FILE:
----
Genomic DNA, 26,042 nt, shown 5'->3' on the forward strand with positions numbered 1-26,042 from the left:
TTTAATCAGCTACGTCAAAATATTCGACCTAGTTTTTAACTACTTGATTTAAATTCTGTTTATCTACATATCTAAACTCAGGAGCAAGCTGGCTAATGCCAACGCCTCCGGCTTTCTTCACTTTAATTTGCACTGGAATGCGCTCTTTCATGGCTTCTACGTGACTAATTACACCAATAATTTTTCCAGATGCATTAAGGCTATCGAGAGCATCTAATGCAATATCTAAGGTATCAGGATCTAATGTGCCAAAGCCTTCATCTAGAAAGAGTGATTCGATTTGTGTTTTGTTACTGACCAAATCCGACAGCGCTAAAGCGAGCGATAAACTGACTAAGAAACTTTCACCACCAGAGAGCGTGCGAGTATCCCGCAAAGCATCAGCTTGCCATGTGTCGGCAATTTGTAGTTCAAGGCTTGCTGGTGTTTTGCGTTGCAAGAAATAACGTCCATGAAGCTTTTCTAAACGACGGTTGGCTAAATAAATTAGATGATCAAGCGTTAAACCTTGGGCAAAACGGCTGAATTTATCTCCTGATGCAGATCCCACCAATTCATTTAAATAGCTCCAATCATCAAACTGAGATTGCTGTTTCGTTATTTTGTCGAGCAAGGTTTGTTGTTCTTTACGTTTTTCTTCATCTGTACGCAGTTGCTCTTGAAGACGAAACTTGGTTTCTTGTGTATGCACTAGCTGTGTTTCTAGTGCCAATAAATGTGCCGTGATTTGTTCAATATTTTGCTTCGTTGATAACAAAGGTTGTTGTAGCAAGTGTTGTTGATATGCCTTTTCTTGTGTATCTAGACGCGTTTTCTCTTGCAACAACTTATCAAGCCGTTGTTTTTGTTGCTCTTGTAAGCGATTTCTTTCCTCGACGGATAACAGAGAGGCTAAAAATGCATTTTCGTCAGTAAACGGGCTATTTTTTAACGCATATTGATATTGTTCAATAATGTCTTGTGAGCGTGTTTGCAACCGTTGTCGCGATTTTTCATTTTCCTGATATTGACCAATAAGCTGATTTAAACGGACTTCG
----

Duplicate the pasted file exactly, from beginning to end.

Genomic DNA, 26,042 nt, shown 5'->3' on the forward strand with positions numbered 1-26,042 from the left:
TTTAATCAGCTACGTCAAAATATTCGACCTAGTTTTTAACTACTTGATTTAAATTCTGTTTATCTACATATCTAAACTCAGGAGCAAGCTGGCTAATGCCAACGCCTCCGGCTTTCTTCACTTTAATTTGCACTGGAATGCGCTCTTTCATGGCTTCTACGTGACTAATTACACCAATAATTTTTCCAGATGCATTAAGGCTATCGAGAGCATCTAATGCAATATCTAAGGTATCAGGATCTAATGTGCCAAAGCCTTCATCTAGAAAGAGTGATTCGATTTGTGTTTTGTTACTGACCAAATCCGACAGCGCTAAAGCGAGCGATAAACTGACTAAGAAACTTTCACCACCAGAGAGCGTGCGAGTATCCCGCAAAGCATCAGCTTGCCATGTGTCGGCAATTTGTAGTTCAAGGCTTGCTGGTGTTTTGCGTTGCAAGAAATAACGTCCATGAAGCTTTTCTAAACGACGGTTGGCTAAATAAATTAGATGATCAAGCGTTAAACCTTGGGCAAAACGGCTGAATTTATCTCCTGATGCAGATCCCACCAATTCATTTAAATAGCTCCAATCATCAAACTGAGATTGCTGTTTCGTTATTTTGTCGAGCAAGGTTTGTTGTTCTTTACGTTTTTCTTCATCTGTACGCAGTTGCTCTTGAAGACGAAACTTGGTTTCTTGTGTATGCACTAGCTGTGTTTCTAGTGCCAATAAATGTGCCGTGATTTGTTCAATATTTTGCTTCGTTGATAACAAAGGTTGTTGTAGCAAGTGTTGTTGATATGCCTTTTCTTGTGTATCTAGACGCGTTTTCTCTTGCAACAACTTATCAAGCCGTTGTTTTTGTTGCTCTTGTAAGCGATTTCTTTCCTCGACGGATAACAGAGAGGCTAAAAATGCATTTTCGTCAGTAAACGGGCTATTTTTTAACGCATATTGATATTGTTCAATAATGTCTTGTGAGCGTGTTTGCAACCGTTGTCGCGATTTTTCATTTTCCTGATATTGACCAATAAGCTGATTTAAACGGACTTCG